Government Report: March 1, 2007

Contents:

Tobacco Bill Clears Senate HELP Committee
The Senate Help, Education, Labor and Pensions (HELP) Committee has given its approval to legislation that would drastically alter tobacco advertising regulation. The Family Smoking Prevention and Tobacco Control Act (S. 625), introduced by HELP Committee Chairman Ted Kennedy, D-Mass., contains several provisions opposed by advertisers. The bill proposes additional warning labels on tobacco advertising, limiting most magazine and store ads to black-and-white text and prohibiting outdoor ads within 1,000 feet of schools or playgrounds. The AAF sent a letter to Sen. Kennedy expressing opposition to the marketing provisions of the bill, arguing that it is unconstitutional to censor nondeceptive advertising for legal products directed at appropriate audiences. A copy of the letter is available here (pdf).
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House Commerce Chairman Expresses Digital Television Transition Concerns
House Energy and Commerce Committee Chairman John Dingell, D-Mich., has expressed concerns about the ability of the Federal Communications Commission to oversee the logistics of distributing digital-to-analog converter boxes to consumers receiving over-the-air television broadcasts. As part of the digital television transition legislation signed into law last year, the government plans to distribute converter boxes to all Americans without cable or satellite television subscriptions before the digital transition is completed, which is scheduled for February 17, 2009. Dingell said he thought the target date might not be realistic and warned that consumers might not be quick adopters of converter boxes, especially if they are too expensive.
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FCC Commissioner Tate Calls for Increased Media Ownership Diversity
Federal Communications Commissioner Deborah Taylor Tate announced that one of her goals as a commissioner is to encourage Congress, the FCC and the media industry to increase media ownership diversity. In an address to the Media Institute, Tate suggested several ideas that might increase the participation of minorities and women in media. Among these proposals is a plan to establish a tax break for companies that advertise on minority-owned stations, as introduced in a bill (H.R. 600) this year by Rep. Bobby Rush, D-Ill. A similar tax break existed until it was repealed by Congress in 1995.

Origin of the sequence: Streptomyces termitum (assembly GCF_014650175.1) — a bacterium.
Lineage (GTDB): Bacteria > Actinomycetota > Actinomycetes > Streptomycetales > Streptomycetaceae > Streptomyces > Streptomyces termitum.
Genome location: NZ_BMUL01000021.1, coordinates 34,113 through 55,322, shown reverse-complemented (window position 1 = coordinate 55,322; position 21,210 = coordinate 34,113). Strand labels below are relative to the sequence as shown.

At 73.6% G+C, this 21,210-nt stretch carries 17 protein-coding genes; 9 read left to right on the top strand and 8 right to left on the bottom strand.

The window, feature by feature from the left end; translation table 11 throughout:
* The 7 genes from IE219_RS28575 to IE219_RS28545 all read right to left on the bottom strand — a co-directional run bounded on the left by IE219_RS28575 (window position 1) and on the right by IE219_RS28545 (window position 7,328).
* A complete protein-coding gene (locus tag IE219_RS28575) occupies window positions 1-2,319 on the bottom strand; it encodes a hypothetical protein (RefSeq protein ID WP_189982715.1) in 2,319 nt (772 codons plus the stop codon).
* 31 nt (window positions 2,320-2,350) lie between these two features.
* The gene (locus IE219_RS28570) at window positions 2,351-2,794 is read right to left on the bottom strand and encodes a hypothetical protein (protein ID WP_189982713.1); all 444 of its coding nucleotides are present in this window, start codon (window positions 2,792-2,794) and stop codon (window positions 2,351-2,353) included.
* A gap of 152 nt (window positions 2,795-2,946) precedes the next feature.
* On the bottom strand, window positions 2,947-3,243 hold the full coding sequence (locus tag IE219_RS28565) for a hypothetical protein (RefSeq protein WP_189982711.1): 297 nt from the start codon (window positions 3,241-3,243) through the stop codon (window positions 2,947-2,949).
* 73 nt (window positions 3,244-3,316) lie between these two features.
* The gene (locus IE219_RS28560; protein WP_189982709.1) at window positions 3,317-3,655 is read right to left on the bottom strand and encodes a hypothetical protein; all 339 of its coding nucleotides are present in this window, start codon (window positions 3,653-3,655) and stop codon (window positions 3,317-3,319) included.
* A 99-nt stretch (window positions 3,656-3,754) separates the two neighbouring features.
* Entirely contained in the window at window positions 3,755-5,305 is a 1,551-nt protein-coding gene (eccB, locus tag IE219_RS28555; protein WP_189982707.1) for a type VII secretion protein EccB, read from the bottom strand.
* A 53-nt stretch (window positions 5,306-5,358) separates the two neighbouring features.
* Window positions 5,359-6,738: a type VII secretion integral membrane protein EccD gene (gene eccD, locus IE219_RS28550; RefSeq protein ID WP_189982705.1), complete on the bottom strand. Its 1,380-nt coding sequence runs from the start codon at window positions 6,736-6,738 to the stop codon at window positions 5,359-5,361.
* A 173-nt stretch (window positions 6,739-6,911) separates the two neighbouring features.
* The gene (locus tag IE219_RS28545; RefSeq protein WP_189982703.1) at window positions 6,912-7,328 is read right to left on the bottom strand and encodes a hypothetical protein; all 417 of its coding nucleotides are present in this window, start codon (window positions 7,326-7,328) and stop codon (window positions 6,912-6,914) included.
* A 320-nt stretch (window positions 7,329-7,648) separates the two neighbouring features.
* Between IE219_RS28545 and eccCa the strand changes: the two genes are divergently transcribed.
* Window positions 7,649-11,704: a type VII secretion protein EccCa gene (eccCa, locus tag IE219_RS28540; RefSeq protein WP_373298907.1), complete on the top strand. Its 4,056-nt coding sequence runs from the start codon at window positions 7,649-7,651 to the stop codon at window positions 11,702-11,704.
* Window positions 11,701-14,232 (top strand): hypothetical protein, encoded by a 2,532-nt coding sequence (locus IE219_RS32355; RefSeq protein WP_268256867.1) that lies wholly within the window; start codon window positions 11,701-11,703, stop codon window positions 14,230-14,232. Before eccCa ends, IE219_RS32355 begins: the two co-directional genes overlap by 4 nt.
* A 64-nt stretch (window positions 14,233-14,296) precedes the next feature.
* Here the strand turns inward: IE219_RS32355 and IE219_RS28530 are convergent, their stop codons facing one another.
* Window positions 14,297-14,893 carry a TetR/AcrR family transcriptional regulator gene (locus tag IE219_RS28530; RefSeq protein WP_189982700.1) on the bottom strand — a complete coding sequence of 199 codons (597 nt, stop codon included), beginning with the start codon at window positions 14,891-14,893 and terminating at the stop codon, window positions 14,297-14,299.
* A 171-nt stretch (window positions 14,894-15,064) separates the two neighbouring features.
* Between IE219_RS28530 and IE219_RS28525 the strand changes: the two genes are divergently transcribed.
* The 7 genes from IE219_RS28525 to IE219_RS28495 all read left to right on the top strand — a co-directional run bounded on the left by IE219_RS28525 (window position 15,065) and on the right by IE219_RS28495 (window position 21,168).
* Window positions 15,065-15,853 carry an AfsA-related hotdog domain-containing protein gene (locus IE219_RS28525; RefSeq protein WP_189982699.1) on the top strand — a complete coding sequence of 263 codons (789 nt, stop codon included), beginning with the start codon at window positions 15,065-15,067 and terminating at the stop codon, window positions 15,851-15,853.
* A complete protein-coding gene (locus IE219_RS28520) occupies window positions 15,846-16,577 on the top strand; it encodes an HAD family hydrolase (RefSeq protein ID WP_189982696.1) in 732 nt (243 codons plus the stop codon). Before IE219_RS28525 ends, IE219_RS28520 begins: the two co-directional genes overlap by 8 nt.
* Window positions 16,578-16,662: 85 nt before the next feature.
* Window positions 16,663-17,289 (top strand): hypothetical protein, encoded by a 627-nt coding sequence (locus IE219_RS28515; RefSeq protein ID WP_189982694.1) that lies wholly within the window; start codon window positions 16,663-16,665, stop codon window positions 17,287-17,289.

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Missouri Senate Bill Aims to Ban Sexually Oriented Billboards
A Missouri state senator has reintroduced legislation attempting to ban outdoor advertising of sexually oriented businesses. The bill, introduced by Sen. Matt Bartle, R-Lee’s Summit, was originally passed in 2004, but was deemed unconstitutional by a federal appeals court. In its original version, the legislation prohibited adult-oriented businesses from using outdoor signs and billboards to advertise any products, including advertising for innocuous products. The modified bill is more narrowly tailored toward limiting the advertising of sexually oriented businesses but still raises serious First Amendment concerns. Some senators criticized the bill, saying that because the bill was already struck down in court, it was a waste of time and money to vote on the bill again.
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Maryland Bill Would Tax Advertising-Related Services
Lawmakers in the Maryland House of Delegates have introduced legislation to extend the sales tax to numerous services, including advertising-related services such as public relations, business consulting, art services, photographic services and direct mail services. The bill (House Bill 448) currently has no Senate companion. It is scheduled for a hearing in the Ways and Means Committee on March 14. Jim Astrachan of the Advertising Association of Baltimore will be among advertising industry representatives testifying in opposition to the tax. A copy of an alert sent to Maryland ad club members is available .
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